Yesterday we examined the simply abhorrent problem of food waste in the United States and around the world. Melanie Hingle sums it up:

While some food waste occurs in the growing fields or during the transport of food, the majority occurs at the household level. This means that knowing even a little bit more about the life of your leftovers – for instance, keeping track of your trash for a week to determine how many edibles you’re tossing away – can make a big dent in your household waste. It also can have collateral benefits for your wallet. Who doesn’t want $1,500 more per year?

Here’s the bigger picture. Less food waste means reduced water and energy use, and decreased emissions, all of which contribute significantly to the security of our nation’s food supply. Your actions directly support your community, and can improve the health of your neighbors.


Improving the health of our environment in the twenty-first century is arguably mankind’s greatest challenge. It also presents the greatest public health and economic opportunities this nation has ever seen. With food waste, as with action on climate change, there are some considerable obstacles to overcome, which National Resources Defense Counsel implores will require an “all hands on deck” mentality from government, business, and consumers:

The first is that food represents a small portion of many Americans’ budgets, making the financial cost of wasting food too low to outweigh the convenience of it. Second, there is the plain economic truth that the more food consumers waste, the more those in the food industry are able to sell. This is true throughout the supply chain where waste downstream translates to higher sales for anyone upstream.


Economic and political realities aside, finding solutions to these problems starts with each of us. Dana Gunders wrote the book “Waste Free Kitchen Handbook”:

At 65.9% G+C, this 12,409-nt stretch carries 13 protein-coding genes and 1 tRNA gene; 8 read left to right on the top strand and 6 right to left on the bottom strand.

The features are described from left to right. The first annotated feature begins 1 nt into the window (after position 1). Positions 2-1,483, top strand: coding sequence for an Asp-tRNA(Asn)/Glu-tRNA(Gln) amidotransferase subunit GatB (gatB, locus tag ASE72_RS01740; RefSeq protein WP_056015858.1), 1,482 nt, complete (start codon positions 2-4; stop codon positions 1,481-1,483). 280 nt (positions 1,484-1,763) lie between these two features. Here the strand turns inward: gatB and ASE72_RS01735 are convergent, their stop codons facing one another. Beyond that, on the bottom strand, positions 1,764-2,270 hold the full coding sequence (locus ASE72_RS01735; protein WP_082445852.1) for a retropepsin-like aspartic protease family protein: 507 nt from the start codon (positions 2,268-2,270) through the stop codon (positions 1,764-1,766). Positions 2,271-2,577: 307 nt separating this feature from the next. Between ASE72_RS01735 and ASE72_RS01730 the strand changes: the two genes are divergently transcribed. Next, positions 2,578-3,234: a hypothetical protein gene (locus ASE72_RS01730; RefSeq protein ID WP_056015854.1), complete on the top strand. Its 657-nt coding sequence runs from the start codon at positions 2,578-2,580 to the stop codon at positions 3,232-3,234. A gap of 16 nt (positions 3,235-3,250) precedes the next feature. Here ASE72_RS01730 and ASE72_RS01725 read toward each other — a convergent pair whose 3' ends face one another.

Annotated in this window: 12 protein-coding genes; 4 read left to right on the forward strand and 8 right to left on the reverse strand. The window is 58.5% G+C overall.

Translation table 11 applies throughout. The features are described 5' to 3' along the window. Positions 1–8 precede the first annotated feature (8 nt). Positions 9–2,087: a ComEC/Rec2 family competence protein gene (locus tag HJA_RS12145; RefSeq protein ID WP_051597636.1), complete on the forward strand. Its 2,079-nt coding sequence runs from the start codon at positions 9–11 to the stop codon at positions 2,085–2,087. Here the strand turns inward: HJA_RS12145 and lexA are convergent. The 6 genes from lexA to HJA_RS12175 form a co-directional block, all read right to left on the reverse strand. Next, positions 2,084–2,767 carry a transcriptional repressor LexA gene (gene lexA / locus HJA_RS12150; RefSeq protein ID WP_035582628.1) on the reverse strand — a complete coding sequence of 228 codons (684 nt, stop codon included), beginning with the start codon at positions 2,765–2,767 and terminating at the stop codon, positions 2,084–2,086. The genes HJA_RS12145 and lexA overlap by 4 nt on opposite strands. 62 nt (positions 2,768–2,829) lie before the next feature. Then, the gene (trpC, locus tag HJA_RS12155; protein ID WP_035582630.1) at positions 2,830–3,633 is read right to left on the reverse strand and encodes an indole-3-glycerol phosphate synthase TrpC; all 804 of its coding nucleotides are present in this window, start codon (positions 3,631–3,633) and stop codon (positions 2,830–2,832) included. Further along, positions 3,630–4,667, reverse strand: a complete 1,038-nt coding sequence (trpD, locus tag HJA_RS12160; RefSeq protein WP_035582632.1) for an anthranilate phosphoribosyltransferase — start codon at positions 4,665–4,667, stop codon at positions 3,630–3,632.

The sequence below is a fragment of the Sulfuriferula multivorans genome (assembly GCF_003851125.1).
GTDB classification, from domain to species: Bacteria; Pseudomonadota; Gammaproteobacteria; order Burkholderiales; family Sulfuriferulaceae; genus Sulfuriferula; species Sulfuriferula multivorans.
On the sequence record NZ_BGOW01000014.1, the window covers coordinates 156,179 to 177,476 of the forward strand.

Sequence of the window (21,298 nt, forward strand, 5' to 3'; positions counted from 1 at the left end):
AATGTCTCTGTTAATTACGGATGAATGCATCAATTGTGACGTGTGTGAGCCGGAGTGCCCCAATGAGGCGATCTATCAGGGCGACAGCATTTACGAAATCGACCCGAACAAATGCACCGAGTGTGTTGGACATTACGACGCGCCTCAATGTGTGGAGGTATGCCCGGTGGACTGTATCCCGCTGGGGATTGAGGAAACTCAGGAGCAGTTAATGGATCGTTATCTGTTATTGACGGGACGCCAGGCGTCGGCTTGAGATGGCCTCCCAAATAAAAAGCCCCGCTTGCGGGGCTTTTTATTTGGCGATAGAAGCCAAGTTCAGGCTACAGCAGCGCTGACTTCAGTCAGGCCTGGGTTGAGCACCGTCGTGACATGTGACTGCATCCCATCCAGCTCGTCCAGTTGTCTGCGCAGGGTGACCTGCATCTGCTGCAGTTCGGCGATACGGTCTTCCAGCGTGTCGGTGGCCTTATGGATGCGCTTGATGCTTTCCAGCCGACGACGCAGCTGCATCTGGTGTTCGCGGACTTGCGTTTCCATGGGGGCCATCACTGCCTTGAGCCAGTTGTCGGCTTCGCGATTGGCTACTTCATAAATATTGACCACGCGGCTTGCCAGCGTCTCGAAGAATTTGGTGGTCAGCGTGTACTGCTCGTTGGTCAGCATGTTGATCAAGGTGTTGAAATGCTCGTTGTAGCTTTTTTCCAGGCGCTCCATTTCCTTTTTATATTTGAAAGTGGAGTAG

We don’t all have to become jam producers or kimchi makers to cut back on the food we waste. We just have to take some simple steps, like making strategic grocery lists or putting leftovers in plain sight in the fridge. I have my go-to strategies, but I am certainly not perfect. I still waste food – I just try to waste less.


Elizabeth Royte writes in National Geographic that waste down the food chain — from farm to fork — is being addressed by producers and consumers everywhere. Just improving food storage techniques, at low cost to farmers in developing countries, has been shown to make a big dent in the amount of food that is grown and then wasted. In the U.S., consumers and businesses are getting smarter too:

Dismayed by the amount of food their customers waste, TGI Friday’s now offers smaller portions. By removing trays from their cafeterias, scores of U.S. colleges have cut by 25 to 30 percent the amount of food that students take, and waste…

Farther up the food chain, orchardists are working with juice companies and packers to develop more secondary markets for less-than-perfect fruit…

Innovation is saving eggs too. For years, Walmart found it expedient to dump an entire carton of eggs if one was cracked, rather than replacing the egg with one of equal freshness. Now the company is launching a pilot program that uses a laser system to etch individual eggs with product information, enabling workers to easily sub in a new egg with the same specs. If adopted across the nation, Walmart suggests the system could save roughly five billion eggs a year from premature scramble.


Becoming mindful consumers can go a long way in decreasing wasted food in our own homes. Next week we’ll see how eating with mindful awareness saves not only calories eaten, but also food wasted.